Most of The Spider is about Epstein’s life and crimes, but some of it also covers his strange obsession with funding research at Harvard and MIT, a bizarre plan he had to impregnate dozens of women at his ranch in Arizona, and how he was involved with a wide variety of people who had no business being anywhere near him. Levine also covers in The Spider how Epstein wrecked the lives of many of his victims, his strange decoration style, and his highly manipulative behavior.
My Take on The Spider by Barry Levine
I had high expectations for The Spider and was almost entirely let down.
Some of the book, as I mentioned in the introduction, is good. Levine covers his relationship with Prince Andrew well, does a good job describing how Epstein’s horrific operation worked, and doesn’t go off on many tangents. I finished it with much more knowledge about how Epstein managed to do what he did.
However, The Spider has numerous flaws.
For one, Levine pins an absurd amount of blame on Trump. Yes, Trump knew Epstein and Epstein was briefly a member at Mar-a-Lago. But Trump kicked him out when he found out that Epstein was a creep. Plus, unlike Bill Clinton, Trump never traveled to Epstein’s island nor has he been accused of having any inappropriate contact with Epstein’s girls. Levine’s fixation on Trump is ridiculous and is largely him barking up a tree unnecessarily. Trump is not and has never convincingly been accused of being a pedo (there was one case that didn’t go far and wasn’t taken seriously), so Levine’s fixation on him makes little sense other than that it’s likely a symptom of Trump Derangement Syndrome.
On that note, while he hammers Trump, Levine never once mentions who the “John Roberts” in Epstein’s flight logs was or what exactly Bill Clinton was doing going to Epstein’s island so many times. In fact, he seems almost entirely uninterested in discussing people outside of the Trump Administration who knew Epstein.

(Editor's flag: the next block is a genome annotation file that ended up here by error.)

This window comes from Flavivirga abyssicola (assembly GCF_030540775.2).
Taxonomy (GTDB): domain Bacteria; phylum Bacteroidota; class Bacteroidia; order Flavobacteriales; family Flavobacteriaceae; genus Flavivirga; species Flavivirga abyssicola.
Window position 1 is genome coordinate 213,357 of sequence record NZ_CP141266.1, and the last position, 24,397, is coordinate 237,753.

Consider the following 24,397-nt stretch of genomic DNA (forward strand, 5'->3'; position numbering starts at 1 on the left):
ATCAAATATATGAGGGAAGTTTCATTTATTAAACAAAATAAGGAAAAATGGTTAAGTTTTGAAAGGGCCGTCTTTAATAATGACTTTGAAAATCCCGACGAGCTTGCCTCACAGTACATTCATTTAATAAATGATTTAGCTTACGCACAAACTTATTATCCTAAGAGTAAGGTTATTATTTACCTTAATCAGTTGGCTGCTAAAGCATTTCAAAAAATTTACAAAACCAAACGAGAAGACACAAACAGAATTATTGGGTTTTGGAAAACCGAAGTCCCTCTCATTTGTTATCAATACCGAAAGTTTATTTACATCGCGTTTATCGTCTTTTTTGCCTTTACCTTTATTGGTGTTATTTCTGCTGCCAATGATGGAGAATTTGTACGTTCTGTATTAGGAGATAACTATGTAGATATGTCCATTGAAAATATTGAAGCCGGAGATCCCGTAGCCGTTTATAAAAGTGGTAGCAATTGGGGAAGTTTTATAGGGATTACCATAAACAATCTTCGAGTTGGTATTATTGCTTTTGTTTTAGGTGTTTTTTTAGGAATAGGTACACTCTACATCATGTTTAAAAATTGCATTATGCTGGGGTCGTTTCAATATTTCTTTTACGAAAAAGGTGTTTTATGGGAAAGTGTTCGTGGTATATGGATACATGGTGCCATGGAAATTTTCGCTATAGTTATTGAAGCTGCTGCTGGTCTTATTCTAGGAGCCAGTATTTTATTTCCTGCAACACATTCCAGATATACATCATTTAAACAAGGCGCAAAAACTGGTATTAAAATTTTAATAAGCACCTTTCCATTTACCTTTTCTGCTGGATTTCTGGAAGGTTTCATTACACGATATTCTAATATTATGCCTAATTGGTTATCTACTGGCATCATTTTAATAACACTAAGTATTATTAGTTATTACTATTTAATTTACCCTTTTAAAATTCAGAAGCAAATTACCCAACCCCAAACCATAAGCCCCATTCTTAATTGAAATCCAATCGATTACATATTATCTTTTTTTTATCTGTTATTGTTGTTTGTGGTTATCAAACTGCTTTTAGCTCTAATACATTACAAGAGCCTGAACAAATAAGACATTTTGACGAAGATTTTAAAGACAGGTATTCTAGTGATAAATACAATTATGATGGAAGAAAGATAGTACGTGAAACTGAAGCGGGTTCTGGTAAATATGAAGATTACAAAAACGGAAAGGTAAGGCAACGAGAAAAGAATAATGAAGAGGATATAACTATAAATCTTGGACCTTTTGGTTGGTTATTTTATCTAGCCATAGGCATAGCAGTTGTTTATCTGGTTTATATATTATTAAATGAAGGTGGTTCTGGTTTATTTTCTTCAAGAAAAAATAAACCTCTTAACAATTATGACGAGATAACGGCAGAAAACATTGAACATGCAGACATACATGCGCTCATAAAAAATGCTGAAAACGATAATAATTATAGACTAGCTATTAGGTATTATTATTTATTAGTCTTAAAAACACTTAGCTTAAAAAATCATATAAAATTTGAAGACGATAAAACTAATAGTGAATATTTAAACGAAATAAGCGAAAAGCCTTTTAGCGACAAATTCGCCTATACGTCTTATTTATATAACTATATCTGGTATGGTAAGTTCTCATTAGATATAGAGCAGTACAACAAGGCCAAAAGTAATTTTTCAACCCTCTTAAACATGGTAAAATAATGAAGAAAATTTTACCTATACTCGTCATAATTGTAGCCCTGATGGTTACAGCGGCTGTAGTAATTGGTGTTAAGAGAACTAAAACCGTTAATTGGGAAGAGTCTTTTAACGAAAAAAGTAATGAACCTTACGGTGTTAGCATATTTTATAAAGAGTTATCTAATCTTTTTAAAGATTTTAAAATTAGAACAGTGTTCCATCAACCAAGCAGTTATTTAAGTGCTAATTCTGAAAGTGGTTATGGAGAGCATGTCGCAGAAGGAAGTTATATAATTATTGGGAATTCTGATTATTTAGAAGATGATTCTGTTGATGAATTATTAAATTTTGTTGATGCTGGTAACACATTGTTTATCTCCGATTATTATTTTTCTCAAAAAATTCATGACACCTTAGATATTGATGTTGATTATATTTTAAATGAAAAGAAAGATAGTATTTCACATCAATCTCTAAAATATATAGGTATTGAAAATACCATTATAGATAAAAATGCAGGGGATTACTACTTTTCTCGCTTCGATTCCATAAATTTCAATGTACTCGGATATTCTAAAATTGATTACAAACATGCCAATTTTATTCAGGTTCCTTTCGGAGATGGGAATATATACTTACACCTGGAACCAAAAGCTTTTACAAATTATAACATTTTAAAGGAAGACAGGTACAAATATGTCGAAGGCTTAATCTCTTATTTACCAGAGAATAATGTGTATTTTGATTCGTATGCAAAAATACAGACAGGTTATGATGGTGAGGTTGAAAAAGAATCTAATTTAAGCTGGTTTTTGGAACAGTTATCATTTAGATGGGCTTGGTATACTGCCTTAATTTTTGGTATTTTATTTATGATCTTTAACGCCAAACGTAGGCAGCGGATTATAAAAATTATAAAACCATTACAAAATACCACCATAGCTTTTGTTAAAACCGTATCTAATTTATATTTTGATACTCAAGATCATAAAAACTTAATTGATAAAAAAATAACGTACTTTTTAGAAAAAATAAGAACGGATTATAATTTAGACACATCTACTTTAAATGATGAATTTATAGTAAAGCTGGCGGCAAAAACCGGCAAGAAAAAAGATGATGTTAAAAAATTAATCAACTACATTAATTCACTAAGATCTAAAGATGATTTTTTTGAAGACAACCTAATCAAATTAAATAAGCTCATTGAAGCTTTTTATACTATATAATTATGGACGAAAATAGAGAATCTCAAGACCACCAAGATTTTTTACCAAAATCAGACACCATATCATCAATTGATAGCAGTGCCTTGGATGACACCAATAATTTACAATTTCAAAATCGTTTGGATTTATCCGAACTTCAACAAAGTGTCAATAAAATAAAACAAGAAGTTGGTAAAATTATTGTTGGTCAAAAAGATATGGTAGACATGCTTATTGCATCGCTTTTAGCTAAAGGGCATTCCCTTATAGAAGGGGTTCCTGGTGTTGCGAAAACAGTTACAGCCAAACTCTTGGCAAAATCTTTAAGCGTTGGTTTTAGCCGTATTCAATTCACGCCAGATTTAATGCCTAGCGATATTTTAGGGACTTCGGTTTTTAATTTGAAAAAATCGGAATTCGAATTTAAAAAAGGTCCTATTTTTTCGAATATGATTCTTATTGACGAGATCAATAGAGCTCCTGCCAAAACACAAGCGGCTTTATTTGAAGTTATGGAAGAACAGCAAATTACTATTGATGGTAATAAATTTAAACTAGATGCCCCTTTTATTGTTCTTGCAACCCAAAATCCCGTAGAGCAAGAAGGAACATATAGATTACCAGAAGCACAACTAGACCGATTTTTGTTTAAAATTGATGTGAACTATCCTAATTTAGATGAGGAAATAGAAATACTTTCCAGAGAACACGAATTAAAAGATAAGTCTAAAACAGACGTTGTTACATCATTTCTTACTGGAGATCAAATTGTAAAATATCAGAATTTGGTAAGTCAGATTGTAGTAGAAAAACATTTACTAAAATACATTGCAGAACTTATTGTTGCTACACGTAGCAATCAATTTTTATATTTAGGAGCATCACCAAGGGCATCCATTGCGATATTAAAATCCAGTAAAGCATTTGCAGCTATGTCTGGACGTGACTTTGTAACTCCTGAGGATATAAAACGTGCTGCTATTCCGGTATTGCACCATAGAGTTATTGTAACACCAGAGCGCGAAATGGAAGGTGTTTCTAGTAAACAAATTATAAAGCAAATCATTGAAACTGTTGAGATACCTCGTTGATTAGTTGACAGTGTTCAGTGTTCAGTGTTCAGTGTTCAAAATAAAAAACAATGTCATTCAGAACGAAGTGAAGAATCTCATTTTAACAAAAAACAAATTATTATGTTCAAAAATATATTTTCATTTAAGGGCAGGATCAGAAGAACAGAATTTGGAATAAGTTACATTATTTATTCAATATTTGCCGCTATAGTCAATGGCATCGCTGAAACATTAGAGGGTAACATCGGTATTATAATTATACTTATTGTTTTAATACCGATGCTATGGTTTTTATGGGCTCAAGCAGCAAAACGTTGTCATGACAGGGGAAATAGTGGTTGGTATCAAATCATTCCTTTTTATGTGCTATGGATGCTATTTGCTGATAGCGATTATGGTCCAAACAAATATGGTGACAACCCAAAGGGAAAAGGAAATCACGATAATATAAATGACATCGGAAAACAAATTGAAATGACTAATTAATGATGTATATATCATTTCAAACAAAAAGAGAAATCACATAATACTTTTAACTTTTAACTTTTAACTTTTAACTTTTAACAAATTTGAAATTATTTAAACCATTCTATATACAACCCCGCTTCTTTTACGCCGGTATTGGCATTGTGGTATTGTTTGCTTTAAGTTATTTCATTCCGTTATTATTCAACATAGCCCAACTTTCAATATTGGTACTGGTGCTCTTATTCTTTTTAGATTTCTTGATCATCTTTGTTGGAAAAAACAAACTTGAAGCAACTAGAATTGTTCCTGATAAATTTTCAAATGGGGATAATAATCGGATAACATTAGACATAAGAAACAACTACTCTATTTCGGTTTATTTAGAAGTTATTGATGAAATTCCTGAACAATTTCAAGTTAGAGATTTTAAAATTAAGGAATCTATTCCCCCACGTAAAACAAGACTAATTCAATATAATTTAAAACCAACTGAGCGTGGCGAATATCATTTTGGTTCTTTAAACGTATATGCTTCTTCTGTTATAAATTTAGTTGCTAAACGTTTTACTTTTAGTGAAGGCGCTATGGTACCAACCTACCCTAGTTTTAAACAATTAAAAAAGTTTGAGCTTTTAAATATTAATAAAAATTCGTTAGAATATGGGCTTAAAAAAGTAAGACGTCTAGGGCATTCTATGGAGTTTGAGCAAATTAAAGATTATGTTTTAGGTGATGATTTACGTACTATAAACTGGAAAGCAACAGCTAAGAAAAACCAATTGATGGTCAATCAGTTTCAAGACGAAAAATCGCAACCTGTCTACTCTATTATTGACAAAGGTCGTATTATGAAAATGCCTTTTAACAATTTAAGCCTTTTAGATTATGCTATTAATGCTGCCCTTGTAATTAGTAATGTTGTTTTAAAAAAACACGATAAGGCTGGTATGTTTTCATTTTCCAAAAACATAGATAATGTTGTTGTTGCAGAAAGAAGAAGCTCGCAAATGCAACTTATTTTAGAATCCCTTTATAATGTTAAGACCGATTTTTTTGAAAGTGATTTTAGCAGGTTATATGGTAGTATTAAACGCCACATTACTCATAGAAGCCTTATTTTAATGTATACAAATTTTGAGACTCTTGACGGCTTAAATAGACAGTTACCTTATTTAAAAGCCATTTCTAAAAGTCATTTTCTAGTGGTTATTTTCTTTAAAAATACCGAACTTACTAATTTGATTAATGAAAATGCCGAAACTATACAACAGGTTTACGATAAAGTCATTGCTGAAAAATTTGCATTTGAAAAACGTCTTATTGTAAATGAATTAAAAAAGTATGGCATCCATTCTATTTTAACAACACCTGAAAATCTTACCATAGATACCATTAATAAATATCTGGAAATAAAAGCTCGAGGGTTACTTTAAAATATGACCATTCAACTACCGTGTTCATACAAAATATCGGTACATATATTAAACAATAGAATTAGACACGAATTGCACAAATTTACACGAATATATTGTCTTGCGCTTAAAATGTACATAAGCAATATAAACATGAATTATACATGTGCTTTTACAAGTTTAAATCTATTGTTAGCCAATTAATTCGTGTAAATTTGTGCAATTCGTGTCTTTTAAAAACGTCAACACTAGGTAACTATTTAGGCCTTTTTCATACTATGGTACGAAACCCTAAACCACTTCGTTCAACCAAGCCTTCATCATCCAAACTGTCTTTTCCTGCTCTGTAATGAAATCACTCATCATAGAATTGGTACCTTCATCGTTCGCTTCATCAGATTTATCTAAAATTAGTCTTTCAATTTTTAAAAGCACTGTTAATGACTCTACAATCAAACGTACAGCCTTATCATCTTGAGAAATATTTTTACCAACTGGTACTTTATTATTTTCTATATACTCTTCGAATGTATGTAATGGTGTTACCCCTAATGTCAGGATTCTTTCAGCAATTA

Then there’s his refusal to address the conspiracies about Epstein. I’m not saying he needed to defend those. But, he left out a good bit of speculation about Epstein’s death, what he was doing with all the photos he had collected, what other people were involved, or why he got off so easily the first time he was arrested. Those ommissions are frustrating.
A final frustrating aspect of The Spider is that Levine doesn’t ever quite say how Epstein made his fortune. That, I think, is a crucial omission. While it’s obvious that Epstein made some of his money with his financial business, little is known about how he came by his vast fortune. Was it blackmail? Payments for connecting pedophiles with young girls to abuse? Something else? It’s not clear, and Levine’s refusal to address it in The Spider is a glaring omission.
Some might still be interested in reading The Spider and, if so, go for it. It’s not a terrible book. But it is highly biased and nowhere near as good or informative as it could have been.
As I wrote in my review of A Father’s Voice, I think the abuse of children, especially sexual abuse, is the worst crime. As Arizona recognized in its recent anti-pedophilia bill, far more needs to be done to shield the children from potential abusers. Epstein’s life shows that too. He was able to get away with committing acts of pure evil for years, abusing and violating countless girls in the process. And people knew. His staff knew. His acquaintances knew. People in Palm Beach knew, including the police. And they all let him get away with it. Why are they not being investigated for their complicity?
The Spider is not a particularly good book. But it does expose some of the horrifying acts of Jeffrey Epstein. More needs to be uncovered and more hangings need to take place. That much is clear, even if much about him and his acquaintances isn’t.